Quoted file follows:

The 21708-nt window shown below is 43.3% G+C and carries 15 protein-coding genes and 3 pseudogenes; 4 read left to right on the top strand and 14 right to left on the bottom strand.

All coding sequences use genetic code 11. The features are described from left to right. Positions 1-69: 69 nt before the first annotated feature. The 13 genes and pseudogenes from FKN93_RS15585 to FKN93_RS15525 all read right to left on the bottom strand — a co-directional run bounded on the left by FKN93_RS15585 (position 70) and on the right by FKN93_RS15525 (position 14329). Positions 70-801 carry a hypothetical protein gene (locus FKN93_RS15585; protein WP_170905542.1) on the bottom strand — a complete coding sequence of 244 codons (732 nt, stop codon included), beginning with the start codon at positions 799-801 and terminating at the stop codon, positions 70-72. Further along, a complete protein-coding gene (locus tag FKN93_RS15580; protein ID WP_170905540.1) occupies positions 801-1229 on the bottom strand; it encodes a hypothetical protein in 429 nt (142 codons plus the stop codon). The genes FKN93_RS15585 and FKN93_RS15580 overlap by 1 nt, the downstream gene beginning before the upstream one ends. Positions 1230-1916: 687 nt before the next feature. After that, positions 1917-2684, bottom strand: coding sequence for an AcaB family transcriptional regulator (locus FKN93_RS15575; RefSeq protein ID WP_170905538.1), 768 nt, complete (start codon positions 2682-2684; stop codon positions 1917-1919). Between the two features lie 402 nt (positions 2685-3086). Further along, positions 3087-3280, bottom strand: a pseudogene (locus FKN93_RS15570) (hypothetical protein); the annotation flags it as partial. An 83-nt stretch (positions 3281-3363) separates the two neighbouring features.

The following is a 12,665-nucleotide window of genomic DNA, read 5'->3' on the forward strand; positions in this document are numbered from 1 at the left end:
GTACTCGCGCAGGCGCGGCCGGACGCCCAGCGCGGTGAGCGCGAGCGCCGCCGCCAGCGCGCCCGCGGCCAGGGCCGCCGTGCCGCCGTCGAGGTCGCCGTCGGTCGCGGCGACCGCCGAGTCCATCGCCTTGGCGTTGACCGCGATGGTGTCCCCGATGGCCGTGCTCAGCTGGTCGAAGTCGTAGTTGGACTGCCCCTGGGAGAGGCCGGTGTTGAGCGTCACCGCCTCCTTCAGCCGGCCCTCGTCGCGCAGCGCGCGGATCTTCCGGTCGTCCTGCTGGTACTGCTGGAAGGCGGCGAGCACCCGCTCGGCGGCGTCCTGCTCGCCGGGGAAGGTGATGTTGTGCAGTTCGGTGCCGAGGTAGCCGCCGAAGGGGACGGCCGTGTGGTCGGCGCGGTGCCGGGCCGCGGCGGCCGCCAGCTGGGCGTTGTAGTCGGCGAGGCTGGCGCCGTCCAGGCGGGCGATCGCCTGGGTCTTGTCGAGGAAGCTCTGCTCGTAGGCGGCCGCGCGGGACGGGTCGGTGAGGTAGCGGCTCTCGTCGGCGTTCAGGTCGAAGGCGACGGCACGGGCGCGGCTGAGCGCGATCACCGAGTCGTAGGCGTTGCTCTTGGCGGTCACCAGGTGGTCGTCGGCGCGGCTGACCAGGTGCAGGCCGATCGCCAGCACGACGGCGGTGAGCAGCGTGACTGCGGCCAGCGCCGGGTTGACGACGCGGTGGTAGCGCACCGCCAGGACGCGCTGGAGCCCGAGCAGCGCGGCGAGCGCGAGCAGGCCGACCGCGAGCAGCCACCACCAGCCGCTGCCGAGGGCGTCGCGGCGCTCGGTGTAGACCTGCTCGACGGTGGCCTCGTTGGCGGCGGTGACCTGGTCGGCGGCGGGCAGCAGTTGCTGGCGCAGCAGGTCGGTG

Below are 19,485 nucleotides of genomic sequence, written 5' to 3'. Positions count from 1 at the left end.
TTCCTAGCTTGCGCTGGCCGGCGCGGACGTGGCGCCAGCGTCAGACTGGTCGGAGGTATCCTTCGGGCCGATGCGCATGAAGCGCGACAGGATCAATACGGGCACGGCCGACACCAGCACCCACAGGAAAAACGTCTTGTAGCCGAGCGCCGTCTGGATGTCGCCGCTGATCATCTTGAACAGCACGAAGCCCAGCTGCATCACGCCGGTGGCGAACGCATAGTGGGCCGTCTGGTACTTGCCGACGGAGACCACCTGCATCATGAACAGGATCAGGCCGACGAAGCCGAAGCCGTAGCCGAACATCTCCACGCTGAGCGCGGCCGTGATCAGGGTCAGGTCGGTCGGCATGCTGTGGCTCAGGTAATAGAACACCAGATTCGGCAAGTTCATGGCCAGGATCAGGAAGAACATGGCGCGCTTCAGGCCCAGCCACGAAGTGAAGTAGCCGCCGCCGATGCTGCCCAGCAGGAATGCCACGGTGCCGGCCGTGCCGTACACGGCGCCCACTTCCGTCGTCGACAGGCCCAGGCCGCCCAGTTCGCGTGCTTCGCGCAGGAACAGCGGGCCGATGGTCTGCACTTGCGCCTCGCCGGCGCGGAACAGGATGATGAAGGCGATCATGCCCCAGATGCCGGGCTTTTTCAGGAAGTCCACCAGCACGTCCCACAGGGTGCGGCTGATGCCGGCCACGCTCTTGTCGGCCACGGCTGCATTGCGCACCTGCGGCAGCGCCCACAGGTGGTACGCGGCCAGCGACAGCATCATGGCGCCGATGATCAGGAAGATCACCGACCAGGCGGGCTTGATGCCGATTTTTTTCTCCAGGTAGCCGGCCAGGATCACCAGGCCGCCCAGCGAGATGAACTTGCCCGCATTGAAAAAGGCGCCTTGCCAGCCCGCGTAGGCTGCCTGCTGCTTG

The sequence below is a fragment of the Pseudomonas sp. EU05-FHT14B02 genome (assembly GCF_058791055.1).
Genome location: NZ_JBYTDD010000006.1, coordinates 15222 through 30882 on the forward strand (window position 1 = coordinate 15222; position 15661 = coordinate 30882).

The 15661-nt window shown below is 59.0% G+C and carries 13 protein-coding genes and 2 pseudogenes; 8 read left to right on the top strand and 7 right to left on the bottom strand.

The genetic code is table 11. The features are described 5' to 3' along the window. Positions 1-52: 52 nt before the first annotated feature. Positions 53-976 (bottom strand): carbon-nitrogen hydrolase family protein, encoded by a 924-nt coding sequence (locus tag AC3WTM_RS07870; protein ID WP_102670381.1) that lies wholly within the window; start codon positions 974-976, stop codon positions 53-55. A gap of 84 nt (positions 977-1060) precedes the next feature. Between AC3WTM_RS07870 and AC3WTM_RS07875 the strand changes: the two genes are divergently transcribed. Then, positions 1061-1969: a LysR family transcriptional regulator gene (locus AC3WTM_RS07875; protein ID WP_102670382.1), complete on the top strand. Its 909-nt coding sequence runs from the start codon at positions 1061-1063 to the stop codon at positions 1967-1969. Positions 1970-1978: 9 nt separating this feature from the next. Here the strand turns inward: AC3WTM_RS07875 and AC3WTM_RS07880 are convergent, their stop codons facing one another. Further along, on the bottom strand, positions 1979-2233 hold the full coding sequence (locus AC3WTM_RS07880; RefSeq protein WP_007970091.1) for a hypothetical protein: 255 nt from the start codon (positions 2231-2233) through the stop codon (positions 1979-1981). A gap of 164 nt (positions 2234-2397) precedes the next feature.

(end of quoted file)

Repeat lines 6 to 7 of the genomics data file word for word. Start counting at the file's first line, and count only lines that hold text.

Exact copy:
TTCCTAGCTTGCGCTGGCCGGCGCGGACGTGGCGCCAGCGTCAGACTGGTCGGAGGTATCCTTCGGGCCGATGCGCATGAAGCGCGACAGGATCAATACGGGCACGGCCGACACCAGCACCCACAGGAAAAACGTCTTGTAGCCGAGCGCCGTCTGGATGTCGCCGCTGATCATCTTGAACAGCACGAAGCCCAGCTGCATCACGCCGGTGGCGAACGCATAGTGGGCCGTCTGGTACTTGCCGACGGAGACCACCTGCATCATGAACAGGATCAGGCCGACGAAGCCGAAGCCGTAGCCGAACATCTCCACGCTGAGCGCGGCCGTGATCAGGGTCAGGTCGGTCGGCATGCTGTGGCTCAGGTAATAGAACACCAGATTCGGCAAGTTCATGGCCAGGATCAGGAAGAACATGGCGCGCTTCAGGCCCAGCCACGAAGTGAAGTAGCCGCCGCCGATGCTGCCCAGCAGGAATGCCACGGTGCCGGCCGTGCCGTACACGGCGCCCACTTCCGTCGTCGACAGGCCCAGGCCGCCCAGTTCGCGTGCTTCGCGCAGGAACAGCGGGCCGATGGTCTGCACTTGCGCCTCGCCGGCGCGGAACAGGATGATGAAGGCGATCATGCCCCAGATGCCGGGCTTTTTCAGGAAGTCCACCAGCACGTCCCACAGGGTGCGGCTGATGCCGGCCACGCTCTTGTCGGCCACGGCTGCATTGCGCACCTGCGGCAGCGCCCACAGGTGGTACGCGGCCAGCGACAGCATCATGGCGCCGATGATCAGGAAGATCACCGACCAGGCGGGCTTGATGCCGATTTTTTTCTCCAGGTAGCCGGCCAGGATCACCAGGCCGCCCAGCGAGATGAACTTGCCCGCATTGAAAAAGGCGCCTTGCCAGCCCGCGTAGGCTGCCTGCTGCTTG

The sequence below is a fragment of the Pseudomonas sp. EU05-FHT14B02 genome (assembly GCF_058791055.1).